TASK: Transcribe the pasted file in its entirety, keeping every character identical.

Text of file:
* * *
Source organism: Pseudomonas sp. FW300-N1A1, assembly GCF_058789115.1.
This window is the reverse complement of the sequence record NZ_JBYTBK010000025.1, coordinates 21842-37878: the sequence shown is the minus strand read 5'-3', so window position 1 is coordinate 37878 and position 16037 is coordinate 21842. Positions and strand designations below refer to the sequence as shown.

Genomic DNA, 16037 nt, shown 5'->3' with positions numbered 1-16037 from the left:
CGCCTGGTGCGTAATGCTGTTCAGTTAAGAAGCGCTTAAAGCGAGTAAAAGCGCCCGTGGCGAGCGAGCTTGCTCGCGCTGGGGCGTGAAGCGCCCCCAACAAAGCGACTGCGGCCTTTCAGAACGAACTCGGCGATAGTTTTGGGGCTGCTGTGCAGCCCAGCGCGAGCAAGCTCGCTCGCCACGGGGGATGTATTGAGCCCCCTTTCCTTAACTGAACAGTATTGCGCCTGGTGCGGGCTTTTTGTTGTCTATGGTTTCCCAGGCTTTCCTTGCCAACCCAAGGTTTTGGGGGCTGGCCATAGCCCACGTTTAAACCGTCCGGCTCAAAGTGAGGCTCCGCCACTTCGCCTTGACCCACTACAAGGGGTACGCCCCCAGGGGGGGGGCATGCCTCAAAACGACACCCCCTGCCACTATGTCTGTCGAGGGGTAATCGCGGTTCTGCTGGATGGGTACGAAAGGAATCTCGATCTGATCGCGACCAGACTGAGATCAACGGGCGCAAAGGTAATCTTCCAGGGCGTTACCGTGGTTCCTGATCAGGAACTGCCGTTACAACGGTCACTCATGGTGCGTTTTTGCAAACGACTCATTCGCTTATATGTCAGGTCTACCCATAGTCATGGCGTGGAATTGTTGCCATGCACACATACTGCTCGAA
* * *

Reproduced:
Source organism: Pseudomonas sp. FW300-N1A1, assembly GCF_058789115.1.
This window is the reverse complement of the sequence record NZ_JBYTBK010000025.1, coordinates 21842-37878: the sequence shown is the minus strand read 5'-3', so window position 1 is coordinate 37878 and position 16037 is coordinate 21842. Positions and strand designations below refer to the sequence as shown.

Genomic DNA, 16037 nt, shown 5'->3' with positions numbered 1-16037 from the left:
CGCCTGGTGCGTAATGCTGTTCAGTTAAGAAGCGCTTAAAGCGAGTAAAAGCGCCCGTGGCGAGCGAGCTTGCTCGCGCTGGGGCGTGAAGCGCCCCCAACAAAGCGACTGCGGCCTTTCAGAACGAACTCGGCGATAGTTTTGGGGCTGCTGTGCAGCCCAGCGCGAGCAAGCTCGCTCGCCACGGGGGATGTATTGAGCCCCCTTTCCTTAACTGAACAGTATTGCGCCTGGTGCGGGCTTTTTGTTGTCTATGGTTTCCCAGGCTTTCCTTGCCAACCCAAGGTTTTGGGGGCTGGCCATAGCCCACGTTTAAACCGTCCGGCTCAAAGTGAGGCTCCGCCACTTCGCCTTGACCCACTACAAGGGGTACGCCCCCAGGGGGGGGGCATGCCTCAAAACGACACCCCCTGCCACTATGTCTGTCGAGGGGTAATCGCGGTTCTGCTGGATGGGTACGAAAGGAATCTCGATCTGATCGCGACCAGACTGAGATCAACGGGCGCAAAGGTAATCTTCCAGGGCGTTACCGTGGTTCCTGATCAGGAACTGCCGTTACAACGGTCACTCATGGTGCGTTTTTGCAAACGACTCATTCGCTTATATGTCAGGTCTACCCATAGTCATGGCGTGGAATTGTTGCCATGCACACATACTGCTCGAA